Date: October 20-25, 2013
Location: Longboat Key, FL
Sponsor: Town of Longboat Key, FL
Subject Area: Economic Development and Placemaking
Panel Chair: Kamuron Gurol
For the panel report, please visit ULI’s Knowledge Finder
Background and Panel Assignment
Located off the southcoast of Florida, Longboat Key is a ten-mile barrier island and a beautiful, peaceful, and unique community. The key’s convenient location, desirable climate, and white sand beaches have made the town an attractive place for year-round recreational opportunities including boating, fishing, golf, tennis, and biking.
While there is much to love about Longboat Key, the community has recognized the need for change. Most homes and condominiums were constructed more than 30 years ago, and many now do not meet flood regulations or the demands of the new and emerging real estate markets. There have been divisive and distracting debates over density restrictions adopted by the town in 1984. Community leaders have expressed concern that Longboat Key’s future must be revisited to ensure that the high-quality lifestyle and pleasing mix of residential areas and commercial uses can be maintained and enhanced.
The town of Longboat Key asked ULI to take an objective, big-picture perspective to help inform an update to the town’s 20-year comprehensive plan and vision and to create a roadmap implementation strategy with specific next steps. Using a broad-based community process, they identified ten questions of specific interest focusing on the following: evolving market demand; balancing residential, commercial, and tourism uses; creative approaches to leverage Longboat Key’s assets; and comments on the advisability of a town center and community center. The ULI panel was composed of ten experts and staff who analyzed data, interviewed locals, and brought their experience to bear on the challenges and opportunities facing the community. This report will help guide the community as it charts a new course for the future.
Summary of Recommendations
- Focus on the future instead of the past. The panel recommends that the town’s comprehensive plan, be replaced with a new plan tailored to meet the needs of the future and that modern codes be developed and adopted to implement the plan in the land development process.
- Relax rental restrictions. The panel found that the restrictions on rentals (principally, the one-rental-per-30-days restriction) may do more harm than good, especially for the success of local businesses, and the panelists recommend that those restrictions be relaxed or abandoned.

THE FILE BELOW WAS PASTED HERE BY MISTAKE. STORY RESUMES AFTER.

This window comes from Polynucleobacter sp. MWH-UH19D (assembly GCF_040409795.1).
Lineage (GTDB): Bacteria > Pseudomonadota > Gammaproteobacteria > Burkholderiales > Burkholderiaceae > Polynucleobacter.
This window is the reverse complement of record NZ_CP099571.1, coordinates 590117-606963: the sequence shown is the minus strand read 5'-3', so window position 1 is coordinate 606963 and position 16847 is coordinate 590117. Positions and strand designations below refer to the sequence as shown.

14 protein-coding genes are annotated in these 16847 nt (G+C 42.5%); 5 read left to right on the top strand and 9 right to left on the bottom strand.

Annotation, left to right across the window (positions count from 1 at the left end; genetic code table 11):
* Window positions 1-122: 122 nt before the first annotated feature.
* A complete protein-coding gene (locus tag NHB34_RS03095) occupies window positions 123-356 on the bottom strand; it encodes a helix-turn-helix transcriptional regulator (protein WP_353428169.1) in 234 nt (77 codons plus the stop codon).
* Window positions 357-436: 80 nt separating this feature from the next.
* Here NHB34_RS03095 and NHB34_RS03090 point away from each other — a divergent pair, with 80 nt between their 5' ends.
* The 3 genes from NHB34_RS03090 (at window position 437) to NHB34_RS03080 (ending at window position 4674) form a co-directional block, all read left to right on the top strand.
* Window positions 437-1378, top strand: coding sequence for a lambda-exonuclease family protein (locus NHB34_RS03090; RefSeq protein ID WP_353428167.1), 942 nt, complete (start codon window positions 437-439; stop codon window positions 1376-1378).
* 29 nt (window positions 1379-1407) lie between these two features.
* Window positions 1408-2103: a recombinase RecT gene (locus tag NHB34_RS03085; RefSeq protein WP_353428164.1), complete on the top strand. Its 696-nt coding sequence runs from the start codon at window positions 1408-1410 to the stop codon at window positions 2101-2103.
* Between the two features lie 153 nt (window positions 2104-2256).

- Implement early actions for opportunity sites. There are several opportunity sites in the south, middle, and north parts of the key that merit attention and early action, perhaps with targeted planning efforts involving landowners, nearby residents, and community leaders. Redevelopments at the Colony and the Whitney Center/Village are two sites of interest, and the town government should engage in such efforts now to ensure that the right vision for the future can be developed.
- Complete the town center at the center of the community. Most interviewees said that the Publix supermarket was the de facto center of the Longboat Key community. The panel recommends completing the picture by focusing new public and private development in the area and crafting an updated master plan that emphasizes healthy lifestyles, walkability, open space, and community events like a farmers market, all of which will catalyze new private development like retail and restaurants. If desired, a broader array of housing styles including choices for seniors could also be planned and built.
- Locate the community/cultural center at the town center. While the panel does not have an opinion as to whether the town should build a community/cultural center, such a facility would certainly be a positive force and further catalyze new commercial development in the area and should be located in the new town center.
- Mobility on Longboat Key. Mobility is an important element in the quality of life of residents in a community. It serves as the lifeblood for local businesses and the health of residents. Enhancing the island connectivity elements reduces residents’ and visitors’ reliance on the automobile, which already creates roadway capacity issues during the high season.